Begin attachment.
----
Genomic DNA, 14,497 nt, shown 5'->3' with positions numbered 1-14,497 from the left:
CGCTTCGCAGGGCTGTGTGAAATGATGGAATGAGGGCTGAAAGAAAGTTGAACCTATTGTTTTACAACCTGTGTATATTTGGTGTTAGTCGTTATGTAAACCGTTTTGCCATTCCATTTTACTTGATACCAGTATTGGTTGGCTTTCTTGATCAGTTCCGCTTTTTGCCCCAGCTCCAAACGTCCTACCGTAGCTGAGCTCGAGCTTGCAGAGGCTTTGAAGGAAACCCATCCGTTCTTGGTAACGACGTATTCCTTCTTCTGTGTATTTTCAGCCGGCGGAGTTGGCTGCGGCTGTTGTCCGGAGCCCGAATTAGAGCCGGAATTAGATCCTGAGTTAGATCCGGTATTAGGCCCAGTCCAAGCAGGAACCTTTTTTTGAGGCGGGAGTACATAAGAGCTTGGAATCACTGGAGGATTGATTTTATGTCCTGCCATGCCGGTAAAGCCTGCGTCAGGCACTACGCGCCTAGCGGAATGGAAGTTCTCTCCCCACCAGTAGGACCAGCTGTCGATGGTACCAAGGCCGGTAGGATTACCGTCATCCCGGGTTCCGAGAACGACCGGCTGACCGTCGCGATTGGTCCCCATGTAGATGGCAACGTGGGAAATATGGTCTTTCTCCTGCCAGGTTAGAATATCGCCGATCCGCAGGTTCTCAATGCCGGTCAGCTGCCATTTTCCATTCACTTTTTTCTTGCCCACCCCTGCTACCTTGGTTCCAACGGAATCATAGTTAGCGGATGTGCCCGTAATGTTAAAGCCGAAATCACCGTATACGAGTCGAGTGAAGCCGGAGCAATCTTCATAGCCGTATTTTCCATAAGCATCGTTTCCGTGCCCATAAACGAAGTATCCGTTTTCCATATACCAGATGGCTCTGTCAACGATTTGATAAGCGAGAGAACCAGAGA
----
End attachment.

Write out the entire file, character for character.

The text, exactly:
Genomic DNA, 14,497 nt, shown 5'->3' with positions numbered 1-14,497 from the left:
CGCTTCGCAGGGCTGTGTGAAATGATGGAATGAGGGCTGAAAGAAAGTTGAACCTATTGTTTTACAACCTGTGTATATTTGGTGTTAGTCGTTATGTAAACCGTTTTGCCATTCCATTTTACTTGATACCAGTATTGGTTGGCTTTCTTGATCAGTTCCGCTTTTTGCCCCAGCTCCAAACGTCCTACCGTAGCTGAGCTCGAGCTTGCAGAGGCTTTGAAGGAAACCCATCCGTTCTTGGTAACGACGTATTCCTTCTTCTGTGTATTTTCAGCCGGCGGAGTTGGCTGCGGCTGTTGTCCGGAGCCCGAATTAGAGCCGGAATTAGATCCTGAGTTAGATCCGGTATTAGGCCCAGTCCAAGCAGGAACCTTTTTTTGAGGCGGGAGTACATAAGAGCTTGGAATCACTGGAGGATTGATTTTATGTCCTGCCATGCCGGTAAAGCCTGCGTCAGGCACTACGCGCCTAGCGGAATGGAAGTTCTCTCCCCACCAGTAGGACCAGCTGTCGATGGTACCAAGGCCGGTAGGATTACCGTCATCCCGGGTTCCGAGAACGACCGGCTGACCGTCGCGATTGGTCCCCATGTAGATGGCAACGTGGGAAATATGGTCTTTCTCCTGCCAGGTTAGAATATCGCCGATCCGCAGGTTCTCAATGCCGGTCAGCTGCCATTTTCCATTCACTTTTTTCTTGCCCACCCCTGCTACCTTGGTTCCAACGGAATCATAGTTAGCGGATGTGCCCGTAATGTTAAAGCCGAAATCACCGTATACGAGTCGAGTGAAGCCGGAGCAATCTTCATAGCCGTATTTTCCATAAGCATCGTTTCCGTGCCCATAAACGAAGTATCCGTTTTCCATATACCAGATGGCTCTGTCAACGATTTGATAAGCGAGAGAACCAGAGA